Honestly, I have a squirrelly mind problem when I see two guys pushing a stroller with a tot. I wonder about the tot as “different” in the school setting.

    So, then I immediately ask myself why this “bothers” me. And I realize that I have accepted gay relationships, but not gay couples as co-equal partners in the grand scheme of things.

    I was “radicalized” by Heather Has Two Mommies and Jocelyn Elders masturbation training goofiness. I don’t “want” the details of sex or gay sex as chit chat at the water cooler or a general breezy topic. I am outraged when a person on a cell phone has a graphic conversation of any type in the midst of strangers. We have the right to our privacy from other’s “stuff.”

    Keeping your private business private is probably as far as my “tolerance” extends.

    Gays that promote their gaydom in obvious ways are not trying to join the society so much as to get acceptance, however grudgingly it may be given. But, then, I have to struggle with a same sex couple with a child and realize that I am pre-judging the situation simply on my prejudices. I am particularly hard pressed to be open-minded when one of these arrangements falls apart. After all, lots of kids get victimized by bad parenting in the heterosexual world.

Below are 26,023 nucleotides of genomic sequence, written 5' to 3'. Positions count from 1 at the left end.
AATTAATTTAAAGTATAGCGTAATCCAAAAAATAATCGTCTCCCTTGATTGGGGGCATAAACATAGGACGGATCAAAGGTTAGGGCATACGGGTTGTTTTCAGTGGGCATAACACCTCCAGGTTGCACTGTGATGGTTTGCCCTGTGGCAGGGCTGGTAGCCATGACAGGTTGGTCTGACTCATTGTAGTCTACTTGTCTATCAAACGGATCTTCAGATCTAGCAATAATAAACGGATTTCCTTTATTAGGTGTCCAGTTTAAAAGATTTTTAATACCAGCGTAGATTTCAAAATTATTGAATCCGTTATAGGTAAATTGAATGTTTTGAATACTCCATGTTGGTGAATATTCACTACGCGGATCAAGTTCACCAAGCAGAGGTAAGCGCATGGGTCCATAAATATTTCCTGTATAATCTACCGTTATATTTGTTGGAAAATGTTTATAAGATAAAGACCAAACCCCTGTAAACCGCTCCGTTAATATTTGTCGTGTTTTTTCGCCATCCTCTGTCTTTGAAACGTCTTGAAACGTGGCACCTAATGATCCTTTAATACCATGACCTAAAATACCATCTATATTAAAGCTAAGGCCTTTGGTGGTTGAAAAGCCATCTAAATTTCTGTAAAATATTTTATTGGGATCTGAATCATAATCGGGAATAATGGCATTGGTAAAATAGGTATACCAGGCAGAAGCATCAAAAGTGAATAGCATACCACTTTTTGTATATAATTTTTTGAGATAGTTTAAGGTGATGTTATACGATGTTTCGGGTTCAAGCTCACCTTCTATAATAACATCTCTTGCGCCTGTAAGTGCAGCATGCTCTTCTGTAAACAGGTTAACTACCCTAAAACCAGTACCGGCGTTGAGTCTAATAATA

My continued resistance to gay marriage is because it does not occur as the next step after civil unions. I accept the logic of civil unions because the states have made laws that deny gay couples the benefits accorded heterosexuals.

    The marriage issue, in my view, is something more in the minds of gays and lesbians than clearing up the next of kin, tax categories, etc. I believe it is all psychological and aimed at some false assumption of achieving acceptance and respect.

    If Hitler had been able to kill all the gay and lesbian people in the world, he would only have caused a small blip. Each generation of gays and lesbians more or less exterminates themselves with no help from a Hitler. But we seem to always have about the same small percent of gays and lesbians.